The Biden administration will propose a rule this week requiring large federal contractors to develop carbon reduction targets and disclose their greenhouse gas emissions, leveraging the federal government’s purchasing power to combat climate change in the private sector and bolster vulnerable supply chains.
The proposed rule would require companies that do more than $7.5 million annually in business with the government to set carbon reduction goals that line up with the Paris Climate Accord, which seeks to limit global warming by reducing emissions.
Larger companies would also be required to disclose a range of greenhouse gas emissions, including emissions from vehicle fleets and energy usage.
The White House said the move would make the United States the first national government to require its major suppliers to set emissions reduction goals in line with the Paris agreement. The US federal government represents the largest buyer of goods and services in the world, purchasing over $630 billion last fiscal year, according to the White House.
The rule could cover roughly 85% of emissions associated with the federal supply chain, the White House said. That’s more than twice the emissions generated from operating the 300,000 buildings and 600,000 vehicles the federal government owns outright.
Requiring those companies the government does business with to set carbon reduction goals would make for a significant use of its weight.
“Ignoring climate impacts, and the big clean energy opportunity in front of us, is risky business. Today, the President is using the unparalleled buying power of the federal government to accelerate the pace with which we will get more actionable climate risk data and analysis into the market,” Biden’s National Climate Adviser Ali Zaidi said in a statement.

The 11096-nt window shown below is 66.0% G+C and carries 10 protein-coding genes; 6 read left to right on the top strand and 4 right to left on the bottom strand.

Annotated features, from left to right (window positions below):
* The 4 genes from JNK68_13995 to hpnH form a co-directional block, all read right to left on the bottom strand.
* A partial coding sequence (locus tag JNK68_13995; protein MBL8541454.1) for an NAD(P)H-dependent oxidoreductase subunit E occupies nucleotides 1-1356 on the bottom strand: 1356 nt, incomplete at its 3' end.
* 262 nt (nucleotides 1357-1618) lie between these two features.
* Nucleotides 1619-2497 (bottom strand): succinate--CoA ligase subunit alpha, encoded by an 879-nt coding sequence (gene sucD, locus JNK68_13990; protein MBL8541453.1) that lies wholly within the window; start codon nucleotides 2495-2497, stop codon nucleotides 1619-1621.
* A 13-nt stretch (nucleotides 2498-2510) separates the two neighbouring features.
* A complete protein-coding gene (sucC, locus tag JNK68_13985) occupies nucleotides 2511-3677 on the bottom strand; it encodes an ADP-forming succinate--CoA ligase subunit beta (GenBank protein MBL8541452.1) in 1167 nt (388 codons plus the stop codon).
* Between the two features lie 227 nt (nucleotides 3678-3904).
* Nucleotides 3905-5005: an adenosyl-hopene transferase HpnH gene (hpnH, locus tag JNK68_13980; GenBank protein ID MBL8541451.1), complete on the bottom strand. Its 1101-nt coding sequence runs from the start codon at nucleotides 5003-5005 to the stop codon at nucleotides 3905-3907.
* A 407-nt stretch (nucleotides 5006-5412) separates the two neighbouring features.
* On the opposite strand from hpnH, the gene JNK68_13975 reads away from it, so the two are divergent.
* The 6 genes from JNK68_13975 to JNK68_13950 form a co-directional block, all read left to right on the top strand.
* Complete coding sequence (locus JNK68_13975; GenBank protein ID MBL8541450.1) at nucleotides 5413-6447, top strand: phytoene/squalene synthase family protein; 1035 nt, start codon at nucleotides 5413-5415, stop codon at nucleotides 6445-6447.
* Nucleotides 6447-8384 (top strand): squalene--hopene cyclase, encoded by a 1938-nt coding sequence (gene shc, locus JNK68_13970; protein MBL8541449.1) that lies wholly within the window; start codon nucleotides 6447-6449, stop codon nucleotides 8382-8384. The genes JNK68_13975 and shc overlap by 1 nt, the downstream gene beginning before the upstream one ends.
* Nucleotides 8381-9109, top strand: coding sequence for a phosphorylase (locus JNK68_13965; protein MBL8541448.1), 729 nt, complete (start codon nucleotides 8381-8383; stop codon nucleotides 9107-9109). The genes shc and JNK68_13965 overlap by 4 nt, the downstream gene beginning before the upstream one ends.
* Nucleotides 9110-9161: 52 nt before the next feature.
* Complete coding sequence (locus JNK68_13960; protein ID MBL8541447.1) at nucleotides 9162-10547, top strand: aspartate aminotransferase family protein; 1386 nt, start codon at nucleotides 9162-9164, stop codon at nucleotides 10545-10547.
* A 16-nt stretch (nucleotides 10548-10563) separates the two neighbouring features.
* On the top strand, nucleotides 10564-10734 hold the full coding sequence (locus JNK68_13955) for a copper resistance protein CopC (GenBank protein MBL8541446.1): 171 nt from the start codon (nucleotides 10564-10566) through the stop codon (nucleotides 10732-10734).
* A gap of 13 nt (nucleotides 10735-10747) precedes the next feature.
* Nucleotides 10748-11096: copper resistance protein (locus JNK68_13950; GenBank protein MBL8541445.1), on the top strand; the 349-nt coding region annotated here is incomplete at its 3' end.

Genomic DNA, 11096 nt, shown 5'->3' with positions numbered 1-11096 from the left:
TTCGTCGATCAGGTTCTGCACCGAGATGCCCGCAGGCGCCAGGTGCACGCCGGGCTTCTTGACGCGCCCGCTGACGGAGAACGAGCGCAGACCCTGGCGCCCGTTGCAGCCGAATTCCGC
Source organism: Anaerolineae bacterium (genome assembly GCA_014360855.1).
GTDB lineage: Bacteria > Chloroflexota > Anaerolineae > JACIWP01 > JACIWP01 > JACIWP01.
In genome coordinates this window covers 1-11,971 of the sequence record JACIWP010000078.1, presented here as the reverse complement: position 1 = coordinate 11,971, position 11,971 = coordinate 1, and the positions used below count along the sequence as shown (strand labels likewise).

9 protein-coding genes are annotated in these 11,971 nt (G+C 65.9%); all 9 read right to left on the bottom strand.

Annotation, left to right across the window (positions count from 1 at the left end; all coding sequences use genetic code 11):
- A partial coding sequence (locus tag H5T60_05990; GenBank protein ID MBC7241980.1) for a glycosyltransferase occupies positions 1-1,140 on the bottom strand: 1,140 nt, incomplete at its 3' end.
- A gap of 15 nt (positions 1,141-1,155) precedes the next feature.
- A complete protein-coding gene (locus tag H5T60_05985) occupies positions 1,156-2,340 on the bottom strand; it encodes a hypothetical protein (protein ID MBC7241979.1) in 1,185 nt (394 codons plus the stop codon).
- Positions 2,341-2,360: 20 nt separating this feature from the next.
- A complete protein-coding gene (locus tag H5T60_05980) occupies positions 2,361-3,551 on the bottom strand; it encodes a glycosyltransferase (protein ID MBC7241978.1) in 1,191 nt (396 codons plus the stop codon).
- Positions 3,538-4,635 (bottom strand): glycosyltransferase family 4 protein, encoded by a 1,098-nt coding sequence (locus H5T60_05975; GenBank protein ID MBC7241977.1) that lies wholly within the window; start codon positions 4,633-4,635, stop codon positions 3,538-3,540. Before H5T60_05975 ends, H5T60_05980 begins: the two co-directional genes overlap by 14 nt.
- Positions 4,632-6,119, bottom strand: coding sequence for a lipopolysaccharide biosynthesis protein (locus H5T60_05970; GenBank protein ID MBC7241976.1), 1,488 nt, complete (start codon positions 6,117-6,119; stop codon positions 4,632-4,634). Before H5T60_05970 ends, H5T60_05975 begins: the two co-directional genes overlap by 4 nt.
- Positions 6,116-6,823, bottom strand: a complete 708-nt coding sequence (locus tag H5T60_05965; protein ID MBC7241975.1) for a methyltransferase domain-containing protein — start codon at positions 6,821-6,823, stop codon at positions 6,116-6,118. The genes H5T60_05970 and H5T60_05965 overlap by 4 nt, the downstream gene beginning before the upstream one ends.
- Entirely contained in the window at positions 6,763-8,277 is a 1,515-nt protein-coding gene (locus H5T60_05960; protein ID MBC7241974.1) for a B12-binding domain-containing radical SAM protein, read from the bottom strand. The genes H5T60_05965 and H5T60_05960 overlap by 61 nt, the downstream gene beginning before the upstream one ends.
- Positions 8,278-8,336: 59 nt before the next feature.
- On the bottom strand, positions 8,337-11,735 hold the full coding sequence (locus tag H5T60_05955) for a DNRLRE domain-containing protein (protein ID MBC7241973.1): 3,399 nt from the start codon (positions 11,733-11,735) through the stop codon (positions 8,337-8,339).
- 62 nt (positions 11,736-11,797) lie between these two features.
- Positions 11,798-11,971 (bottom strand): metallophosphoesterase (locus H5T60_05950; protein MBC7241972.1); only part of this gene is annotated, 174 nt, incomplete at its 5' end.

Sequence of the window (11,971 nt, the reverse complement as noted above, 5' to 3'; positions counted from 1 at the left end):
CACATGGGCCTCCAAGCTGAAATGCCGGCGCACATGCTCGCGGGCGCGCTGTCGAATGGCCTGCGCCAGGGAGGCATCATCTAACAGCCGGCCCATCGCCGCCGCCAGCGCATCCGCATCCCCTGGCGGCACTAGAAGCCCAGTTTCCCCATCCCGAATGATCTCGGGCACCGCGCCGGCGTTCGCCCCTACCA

The rules would be different for companies of different sizes, and wouldn’t apply to contractors with less than $7.5 million in annual contracts.
Larger companies would be required to disclose escalating types of greenhouse gas emissions, depending on the size of the company’s contracts with the government.
At the COP27 summit, Biden is expected to highlight the proposed rule along with other steps his administration has taken to combat climate change. That includes the largest US investment toward the effort contained in the Inflation Reduction Act.
White House officials have underscored how different the situation is from last year’s climate meeting in Scotland, when Biden arrived with his climate agenda stalled.
Still, hope is not high among participants at this week’s summit that significant new steps toward limiting global warming will emerge. High energy costs and a looming global recession have made taking significant climate action politically difficult.
Still, administration officials said the proposed rule would amount to a major step forward.
“On week one, President Biden charged us to make the federal government climate-ready and resilient. Requiring major federal suppliers to disclose emissions and risks strengthens our supply chain and brings us closer to reaching our net-zero emissions goals,” said Council on Environmental Quality Chair Brenda Mallory.